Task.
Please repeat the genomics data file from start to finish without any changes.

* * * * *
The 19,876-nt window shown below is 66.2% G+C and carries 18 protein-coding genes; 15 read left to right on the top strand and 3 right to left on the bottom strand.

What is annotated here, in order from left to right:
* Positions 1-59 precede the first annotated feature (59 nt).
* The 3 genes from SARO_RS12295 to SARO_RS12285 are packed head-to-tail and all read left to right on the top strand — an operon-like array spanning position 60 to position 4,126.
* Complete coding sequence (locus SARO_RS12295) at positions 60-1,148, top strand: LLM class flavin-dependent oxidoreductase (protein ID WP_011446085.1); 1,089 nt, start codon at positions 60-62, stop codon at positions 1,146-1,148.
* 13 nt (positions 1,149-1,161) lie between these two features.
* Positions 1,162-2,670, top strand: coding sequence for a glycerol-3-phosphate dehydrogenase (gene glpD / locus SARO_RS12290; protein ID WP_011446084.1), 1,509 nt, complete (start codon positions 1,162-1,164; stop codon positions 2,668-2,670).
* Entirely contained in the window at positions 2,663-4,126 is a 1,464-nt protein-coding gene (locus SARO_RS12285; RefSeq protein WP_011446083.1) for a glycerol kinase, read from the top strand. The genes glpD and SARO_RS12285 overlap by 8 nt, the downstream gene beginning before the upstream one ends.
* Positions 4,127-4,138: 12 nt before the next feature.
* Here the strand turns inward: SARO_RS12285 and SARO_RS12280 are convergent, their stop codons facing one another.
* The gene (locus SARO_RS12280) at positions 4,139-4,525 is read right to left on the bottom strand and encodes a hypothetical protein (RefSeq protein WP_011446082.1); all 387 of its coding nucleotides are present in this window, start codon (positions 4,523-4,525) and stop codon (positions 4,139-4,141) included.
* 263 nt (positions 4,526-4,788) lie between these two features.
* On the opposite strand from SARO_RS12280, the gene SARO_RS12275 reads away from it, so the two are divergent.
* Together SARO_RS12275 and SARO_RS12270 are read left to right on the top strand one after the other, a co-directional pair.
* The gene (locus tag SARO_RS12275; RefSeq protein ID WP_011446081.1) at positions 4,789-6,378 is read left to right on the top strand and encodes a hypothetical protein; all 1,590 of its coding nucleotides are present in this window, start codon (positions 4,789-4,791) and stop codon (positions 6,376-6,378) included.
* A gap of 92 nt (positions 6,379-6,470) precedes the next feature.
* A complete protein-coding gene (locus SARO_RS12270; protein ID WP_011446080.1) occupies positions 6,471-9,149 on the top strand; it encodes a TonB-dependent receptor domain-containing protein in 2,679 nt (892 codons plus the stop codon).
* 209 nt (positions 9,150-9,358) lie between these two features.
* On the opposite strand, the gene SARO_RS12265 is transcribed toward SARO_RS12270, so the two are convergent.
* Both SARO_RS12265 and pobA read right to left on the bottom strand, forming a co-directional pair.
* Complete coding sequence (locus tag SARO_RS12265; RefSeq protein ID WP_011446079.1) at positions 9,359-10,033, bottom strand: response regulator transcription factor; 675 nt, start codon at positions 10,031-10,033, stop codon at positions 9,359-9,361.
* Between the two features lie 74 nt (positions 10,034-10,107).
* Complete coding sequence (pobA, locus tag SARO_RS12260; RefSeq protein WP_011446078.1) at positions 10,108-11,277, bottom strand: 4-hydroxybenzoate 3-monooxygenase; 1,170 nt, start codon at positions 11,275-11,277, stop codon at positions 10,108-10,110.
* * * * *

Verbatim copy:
The 19,876-nt window shown below is 66.2% G+C and carries 18 protein-coding genes; 15 read left to right on the top strand and 3 right to left on the bottom strand.

What is annotated here, in order from left to right:
* Positions 1-59 precede the first annotated feature (59 nt).
* The 3 genes from SARO_RS12295 to SARO_RS12285 are packed head-to-tail and all read left to right on the top strand — an operon-like array spanning position 60 to position 4,126.
* Complete coding sequence (locus SARO_RS12295) at positions 60-1,148, top strand: LLM class flavin-dependent oxidoreductase (protein ID WP_011446085.1); 1,089 nt, start codon at positions 60-62, stop codon at positions 1,146-1,148.
* 13 nt (positions 1,149-1,161) lie between these two features.
* Positions 1,162-2,670, top strand: coding sequence for a glycerol-3-phosphate dehydrogenase (gene glpD / locus SARO_RS12290; protein ID WP_011446084.1), 1,509 nt, complete (start codon positions 1,162-1,164; stop codon positions 2,668-2,670).
* Entirely contained in the window at positions 2,663-4,126 is a 1,464-nt protein-coding gene (locus SARO_RS12285; RefSeq protein WP_011446083.1) for a glycerol kinase, read from the top strand. The genes glpD and SARO_RS12285 overlap by 8 nt, the downstream gene beginning before the upstream one ends.
* Positions 4,127-4,138: 12 nt before the next feature.
* Here the strand turns inward: SARO_RS12285 and SARO_RS12280 are convergent, their stop codons facing one another.
* The gene (locus SARO_RS12280) at positions 4,139-4,525 is read right to left on the bottom strand and encodes a hypothetical protein (RefSeq protein WP_011446082.1); all 387 of its coding nucleotides are present in this window, start codon (positions 4,523-4,525) and stop codon (positions 4,139-4,141) included.
* 263 nt (positions 4,526-4,788) lie between these two features.
* On the opposite strand from SARO_RS12280, the gene SARO_RS12275 reads away from it, so the two are divergent.
* Together SARO_RS12275 and SARO_RS12270 are read left to right on the top strand one after the other, a co-directional pair.
* The gene (locus tag SARO_RS12275; RefSeq protein ID WP_011446081.1) at positions 4,789-6,378 is read left to right on the top strand and encodes a hypothetical protein; all 1,590 of its coding nucleotides are present in this window, start codon (positions 4,789-4,791) and stop codon (positions 6,376-6,378) included.
* A gap of 92 nt (positions 6,379-6,470) precedes the next feature.
* A complete protein-coding gene (locus SARO_RS12270; protein ID WP_011446080.1) occupies positions 6,471-9,149 on the top strand; it encodes a TonB-dependent receptor domain-containing protein in 2,679 nt (892 codons plus the stop codon).
* 209 nt (positions 9,150-9,358) lie between these two features.
* On the opposite strand, the gene SARO_RS12265 is transcribed toward SARO_RS12270, so the two are convergent.
* Both SARO_RS12265 and pobA read right to left on the bottom strand, forming a co-directional pair.
* Complete coding sequence (locus tag SARO_RS12265; RefSeq protein ID WP_011446079.1) at positions 9,359-10,033, bottom strand: response regulator transcription factor; 675 nt, start codon at positions 10,031-10,033, stop codon at positions 9,359-9,361.
* Between the two features lie 74 nt (positions 10,034-10,107).
* Complete coding sequence (pobA, locus tag SARO_RS12260; RefSeq protein WP_011446078.1) at positions 10,108-11,277, bottom strand: 4-hydroxybenzoate 3-monooxygenase; 1,170 nt, start codon at positions 11,275-11,277, stop codon at positions 10,108-10,110.